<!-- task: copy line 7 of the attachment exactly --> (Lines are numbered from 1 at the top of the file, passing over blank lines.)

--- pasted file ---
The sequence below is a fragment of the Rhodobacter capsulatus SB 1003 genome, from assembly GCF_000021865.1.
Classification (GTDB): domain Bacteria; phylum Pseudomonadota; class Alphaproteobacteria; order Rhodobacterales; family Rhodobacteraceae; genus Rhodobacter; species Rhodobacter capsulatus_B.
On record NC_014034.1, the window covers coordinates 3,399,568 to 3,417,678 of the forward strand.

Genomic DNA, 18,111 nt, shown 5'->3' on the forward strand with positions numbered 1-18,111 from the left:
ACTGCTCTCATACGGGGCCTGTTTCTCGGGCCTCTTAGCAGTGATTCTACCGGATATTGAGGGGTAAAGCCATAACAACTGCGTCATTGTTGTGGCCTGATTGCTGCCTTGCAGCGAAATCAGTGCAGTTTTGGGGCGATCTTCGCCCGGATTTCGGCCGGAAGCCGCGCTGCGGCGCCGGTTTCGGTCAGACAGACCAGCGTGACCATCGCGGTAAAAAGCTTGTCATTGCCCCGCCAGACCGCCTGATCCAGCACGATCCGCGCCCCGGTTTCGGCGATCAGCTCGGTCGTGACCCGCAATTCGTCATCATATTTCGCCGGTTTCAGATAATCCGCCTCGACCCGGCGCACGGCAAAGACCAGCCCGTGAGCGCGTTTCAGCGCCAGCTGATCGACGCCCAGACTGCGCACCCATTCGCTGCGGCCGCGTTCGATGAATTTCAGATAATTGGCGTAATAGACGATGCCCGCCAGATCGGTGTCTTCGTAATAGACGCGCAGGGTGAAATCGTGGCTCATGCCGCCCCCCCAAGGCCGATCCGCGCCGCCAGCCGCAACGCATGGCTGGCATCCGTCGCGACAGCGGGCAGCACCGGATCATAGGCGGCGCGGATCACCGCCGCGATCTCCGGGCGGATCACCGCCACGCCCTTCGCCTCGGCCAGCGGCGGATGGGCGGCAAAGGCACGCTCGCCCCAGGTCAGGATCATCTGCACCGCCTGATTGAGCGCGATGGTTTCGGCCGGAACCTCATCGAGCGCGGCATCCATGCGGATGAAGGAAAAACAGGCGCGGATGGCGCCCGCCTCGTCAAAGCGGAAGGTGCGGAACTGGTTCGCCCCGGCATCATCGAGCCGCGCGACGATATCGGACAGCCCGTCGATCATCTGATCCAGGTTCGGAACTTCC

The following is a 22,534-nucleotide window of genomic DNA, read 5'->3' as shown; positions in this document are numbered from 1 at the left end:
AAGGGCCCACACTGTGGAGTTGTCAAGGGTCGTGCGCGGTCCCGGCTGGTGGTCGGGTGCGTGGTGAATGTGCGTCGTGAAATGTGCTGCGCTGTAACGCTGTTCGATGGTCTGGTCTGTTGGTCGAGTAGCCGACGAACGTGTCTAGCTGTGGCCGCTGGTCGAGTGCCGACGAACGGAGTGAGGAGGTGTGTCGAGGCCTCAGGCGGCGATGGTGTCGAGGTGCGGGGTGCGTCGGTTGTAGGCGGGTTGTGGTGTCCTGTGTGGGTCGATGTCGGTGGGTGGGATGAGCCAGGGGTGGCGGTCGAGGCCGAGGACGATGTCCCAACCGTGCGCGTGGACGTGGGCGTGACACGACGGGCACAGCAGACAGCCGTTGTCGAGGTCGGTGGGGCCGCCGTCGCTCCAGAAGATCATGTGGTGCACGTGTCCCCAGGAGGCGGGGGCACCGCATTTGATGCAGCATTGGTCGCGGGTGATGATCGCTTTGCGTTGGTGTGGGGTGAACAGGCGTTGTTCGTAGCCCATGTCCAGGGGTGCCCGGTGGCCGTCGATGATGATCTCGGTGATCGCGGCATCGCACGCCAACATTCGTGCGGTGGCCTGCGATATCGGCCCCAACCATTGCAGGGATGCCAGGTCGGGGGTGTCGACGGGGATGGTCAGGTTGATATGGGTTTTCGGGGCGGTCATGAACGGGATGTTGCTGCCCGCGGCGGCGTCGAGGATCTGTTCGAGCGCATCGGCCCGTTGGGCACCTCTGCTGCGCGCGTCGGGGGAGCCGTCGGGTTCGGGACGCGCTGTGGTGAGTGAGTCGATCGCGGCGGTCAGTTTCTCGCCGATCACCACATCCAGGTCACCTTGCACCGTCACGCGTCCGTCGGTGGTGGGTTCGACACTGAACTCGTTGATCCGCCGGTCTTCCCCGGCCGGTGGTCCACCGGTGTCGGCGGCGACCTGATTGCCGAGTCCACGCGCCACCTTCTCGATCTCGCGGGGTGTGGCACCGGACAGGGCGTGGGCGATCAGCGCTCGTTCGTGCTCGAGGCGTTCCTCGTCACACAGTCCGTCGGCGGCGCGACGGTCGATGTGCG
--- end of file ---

AAGGGCCCACACTGTGGAGTTGTCAAGGGTCGTGCGCGGTCCCGGCTGGTGGTCGGGTGCGTGGTGAATGTGCGTCGTGAAATGTGCTGCGCTGTAACGCTGTTCGATGGTCTGGTCTGTTGGTCGAGTAGCCGACGAACGTGTCTAGCTGTGGCCGCTGGTCGAGTGCCGACGAACGGAGTGAGGAGGTGTGTCGAGGCCTCAGGCGGCGATGGTGTCGAGGTGCGGGGTGCGTCGGTTGTAGGCGGGTTGTGGTGTCCTGTGTGGGTCGATGTCGGTGGGTGGGATGAGCCAGGGGTGGCGGTCGAGGCCGAGGACGATGTCCCAACCGTGCGCGTGGACGTGGGCGTGACACGACGGGCACAGCAGACAGCCGTTGTCGAGGTCGGTGGGGCCGCCGTCGCTCCAGAAGATCATGTGGTGCACGTGTCCCCAGGAGGCGGGGGCACCGCATTTGATGCAGCATTGGTCGCGGGTGATGATCGCTTTGCGTTGGTGTGGGGTGAACAGGCGTTGTTCGTAGCCCATGTCCAGGGGTGCCCGGTGGCCGTCGATGATGATCTCGGTGATCGCGGCATCGCACGCCAACATTCGTGCGGTGGCCTGCGATATCGGCCCCAACCATTGCAGGGATGCCAGGTCGGGGGTGTCGACGGGGATGGTCAGGTTGATATGGGTTTTCGGGGCGGTCATGAACGGGATGTTGCTGCCCGCGGCGGCGTCGAGGATCTGTTCGAGCGCATCGGCCCGTTGGGCACCTCTGCTGCGCGCGTCGGGGGAGCCGTCGGGTTCGGGACGCGCTGTGGTGAGTGAGTCGATCGCGGCGGTCAGTTTCTCGCCGATCACCACATCCAGGTCACCTTGCACCGTCACGCGTCCGTCGGTGGTGGGTTCGACACTGAACTCGTTGATCCGCCGGTCTTCCCCGGCCGGTGGTCCACCGGTGTCGGCGGCGACCTGATTGCCGAGTCCACGCGCCACCTTCTCGATCTCGCGGGGTGTGGCACCGGACAGGGCGTGGGCGATCAGCGCTCGTTCGTGCTCGAGGCGTTCCTCGTCACACAGTCCGTCGGCGGCGCGACGGTCGATGTGCG